PlayBook Dead on Arrival?
Dan Frommer at Business Insider wrote a scathing attack article on the BlackBerry Playbook citing only a few proof points as evidence – a troubled third party development environment and a weak user experience. Although these two are THE critical elements that have to be right.
Dan did point out that there seems to be zero evidence that there is a business tablet market evolving, much to the chagrin of the product trial (or is it lead) balloons from Cisco and Avaya. My research tends to agree with the idea that the tablet is a real personal device and although it may be purchased by the company for users, or purchased by users to be reimbursed by the company, it won’t be quite the controlled rollout that high prices demanded in the original PC or smartphones of the past decade. These things are so cheap now, it won’t matter and the boundaries between corporate-consumer will be software not device limited.
My concern was the need for a BlackBerry to make the PlayBook work. Always building a franchise on top of a franchise on top of a franchise doesn’t work. Rocky VI was written to try and appeal to people who hadn’t necessarily seen Rocky V… When you assume customers have to have the previous franchise, you are building a business on a smaller foundation (read house of cards). Some of my employers in enterprise communications systems made this mistake and sooner or later, they were selling their stuff only to the existing customers while complaining about weak penetration. It became a cold war since that’s what all the other vendors did too and most customers could never afford to replace their big boxes with stuff from the other vendors. Customers were waiting for a complete technology refresh which destroyed the boundaries of the old franchise.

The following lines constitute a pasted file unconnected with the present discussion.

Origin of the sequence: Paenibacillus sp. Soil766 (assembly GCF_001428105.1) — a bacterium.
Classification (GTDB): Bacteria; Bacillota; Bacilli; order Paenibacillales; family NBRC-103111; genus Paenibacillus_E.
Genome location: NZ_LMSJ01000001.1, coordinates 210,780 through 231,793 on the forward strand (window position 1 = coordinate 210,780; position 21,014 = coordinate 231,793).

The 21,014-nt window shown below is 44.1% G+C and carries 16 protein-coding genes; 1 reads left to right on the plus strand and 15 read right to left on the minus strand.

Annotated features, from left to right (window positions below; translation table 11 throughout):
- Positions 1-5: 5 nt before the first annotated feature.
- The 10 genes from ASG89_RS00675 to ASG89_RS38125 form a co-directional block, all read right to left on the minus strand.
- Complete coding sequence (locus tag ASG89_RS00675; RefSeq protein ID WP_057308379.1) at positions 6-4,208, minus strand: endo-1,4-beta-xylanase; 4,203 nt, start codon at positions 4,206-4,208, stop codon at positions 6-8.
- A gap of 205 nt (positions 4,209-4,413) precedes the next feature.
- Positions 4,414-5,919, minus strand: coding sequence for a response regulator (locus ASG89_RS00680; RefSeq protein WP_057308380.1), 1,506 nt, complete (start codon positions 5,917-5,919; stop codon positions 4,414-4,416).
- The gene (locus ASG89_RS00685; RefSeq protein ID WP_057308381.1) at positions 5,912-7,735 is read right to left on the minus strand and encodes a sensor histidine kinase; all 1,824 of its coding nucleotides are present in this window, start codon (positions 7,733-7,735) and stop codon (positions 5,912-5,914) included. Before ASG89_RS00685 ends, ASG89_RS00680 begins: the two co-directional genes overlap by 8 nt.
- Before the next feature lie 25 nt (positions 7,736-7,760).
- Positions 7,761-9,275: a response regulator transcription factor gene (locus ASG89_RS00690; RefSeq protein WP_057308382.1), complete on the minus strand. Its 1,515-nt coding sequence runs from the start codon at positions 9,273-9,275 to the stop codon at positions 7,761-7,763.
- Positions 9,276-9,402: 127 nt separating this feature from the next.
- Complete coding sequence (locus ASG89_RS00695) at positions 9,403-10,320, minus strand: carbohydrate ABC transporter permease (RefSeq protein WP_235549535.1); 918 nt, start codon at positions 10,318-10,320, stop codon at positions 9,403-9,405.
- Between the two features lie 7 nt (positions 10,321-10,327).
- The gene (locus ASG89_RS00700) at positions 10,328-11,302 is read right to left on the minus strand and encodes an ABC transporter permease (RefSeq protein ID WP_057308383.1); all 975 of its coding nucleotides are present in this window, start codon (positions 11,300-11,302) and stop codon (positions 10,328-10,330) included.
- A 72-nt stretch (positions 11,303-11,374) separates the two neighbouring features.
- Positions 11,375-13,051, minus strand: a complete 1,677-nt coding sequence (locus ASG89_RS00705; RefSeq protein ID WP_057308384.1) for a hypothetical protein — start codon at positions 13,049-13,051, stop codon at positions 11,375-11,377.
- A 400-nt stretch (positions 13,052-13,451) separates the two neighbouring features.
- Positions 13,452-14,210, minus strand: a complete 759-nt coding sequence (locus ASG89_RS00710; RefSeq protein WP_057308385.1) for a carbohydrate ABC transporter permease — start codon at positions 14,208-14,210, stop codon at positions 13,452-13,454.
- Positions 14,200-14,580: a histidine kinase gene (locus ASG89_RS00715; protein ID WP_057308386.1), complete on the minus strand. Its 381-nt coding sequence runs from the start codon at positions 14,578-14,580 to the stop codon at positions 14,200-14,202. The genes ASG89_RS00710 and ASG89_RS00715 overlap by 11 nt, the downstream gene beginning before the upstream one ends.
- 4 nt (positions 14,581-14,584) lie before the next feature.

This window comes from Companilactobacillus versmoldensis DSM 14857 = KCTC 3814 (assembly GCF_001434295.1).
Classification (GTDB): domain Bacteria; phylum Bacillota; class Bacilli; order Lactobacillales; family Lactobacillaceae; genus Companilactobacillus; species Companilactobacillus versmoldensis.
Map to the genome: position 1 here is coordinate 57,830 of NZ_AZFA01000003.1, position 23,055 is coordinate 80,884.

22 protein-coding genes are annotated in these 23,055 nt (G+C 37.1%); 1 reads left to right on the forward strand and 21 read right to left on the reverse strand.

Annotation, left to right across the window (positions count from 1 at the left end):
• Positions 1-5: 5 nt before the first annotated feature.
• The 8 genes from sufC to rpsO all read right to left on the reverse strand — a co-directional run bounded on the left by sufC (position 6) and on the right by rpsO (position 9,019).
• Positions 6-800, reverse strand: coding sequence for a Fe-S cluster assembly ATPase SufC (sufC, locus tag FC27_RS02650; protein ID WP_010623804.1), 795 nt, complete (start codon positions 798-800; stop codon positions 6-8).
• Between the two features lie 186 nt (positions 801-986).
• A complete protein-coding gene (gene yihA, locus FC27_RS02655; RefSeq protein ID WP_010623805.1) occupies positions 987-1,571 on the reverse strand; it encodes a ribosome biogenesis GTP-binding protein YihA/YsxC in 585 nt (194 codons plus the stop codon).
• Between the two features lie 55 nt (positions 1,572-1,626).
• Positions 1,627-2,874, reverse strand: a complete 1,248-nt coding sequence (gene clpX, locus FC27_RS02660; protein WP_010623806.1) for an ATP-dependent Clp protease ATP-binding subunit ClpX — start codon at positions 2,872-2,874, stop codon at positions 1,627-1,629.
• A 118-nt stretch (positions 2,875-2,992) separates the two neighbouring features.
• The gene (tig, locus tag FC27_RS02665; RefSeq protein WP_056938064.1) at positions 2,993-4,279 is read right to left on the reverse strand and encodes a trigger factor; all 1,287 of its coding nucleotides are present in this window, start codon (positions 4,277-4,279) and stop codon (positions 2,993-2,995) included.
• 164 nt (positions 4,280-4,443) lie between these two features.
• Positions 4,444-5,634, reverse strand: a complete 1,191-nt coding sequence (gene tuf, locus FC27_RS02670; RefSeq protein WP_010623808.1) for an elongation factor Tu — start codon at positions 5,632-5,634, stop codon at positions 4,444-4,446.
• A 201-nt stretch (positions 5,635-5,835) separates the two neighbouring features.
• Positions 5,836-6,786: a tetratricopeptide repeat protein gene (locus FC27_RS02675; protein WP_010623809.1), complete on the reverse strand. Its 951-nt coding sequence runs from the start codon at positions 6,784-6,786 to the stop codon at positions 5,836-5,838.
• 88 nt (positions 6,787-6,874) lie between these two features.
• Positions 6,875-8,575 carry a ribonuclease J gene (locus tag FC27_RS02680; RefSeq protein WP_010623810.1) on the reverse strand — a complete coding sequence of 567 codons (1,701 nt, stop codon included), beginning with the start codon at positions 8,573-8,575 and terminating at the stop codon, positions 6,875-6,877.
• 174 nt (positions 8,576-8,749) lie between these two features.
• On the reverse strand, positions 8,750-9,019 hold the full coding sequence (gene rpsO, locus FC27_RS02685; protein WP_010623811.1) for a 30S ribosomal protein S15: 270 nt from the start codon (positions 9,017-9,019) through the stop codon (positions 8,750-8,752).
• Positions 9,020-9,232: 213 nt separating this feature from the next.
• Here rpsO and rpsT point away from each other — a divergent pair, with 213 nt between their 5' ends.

In the same way, RIM needs to focus on building a spectacular platform that will appeal to lots of folks, many of whom won’t own a BlackBerry. Rees and Trout’s Law of Product Extensions (Law 12 of The 22 Immutable Laws of Marketing: Violate Them at Your Own Risk! ) shows the fallacy of brand extensions – consuming enormous resources yet producing less than stellar results. In the same way, I would encourage RIM to have the courage to rethink the PlayBook. It’s never to late to challenge the engineering and manufacturing team to deliver the product right the first time.
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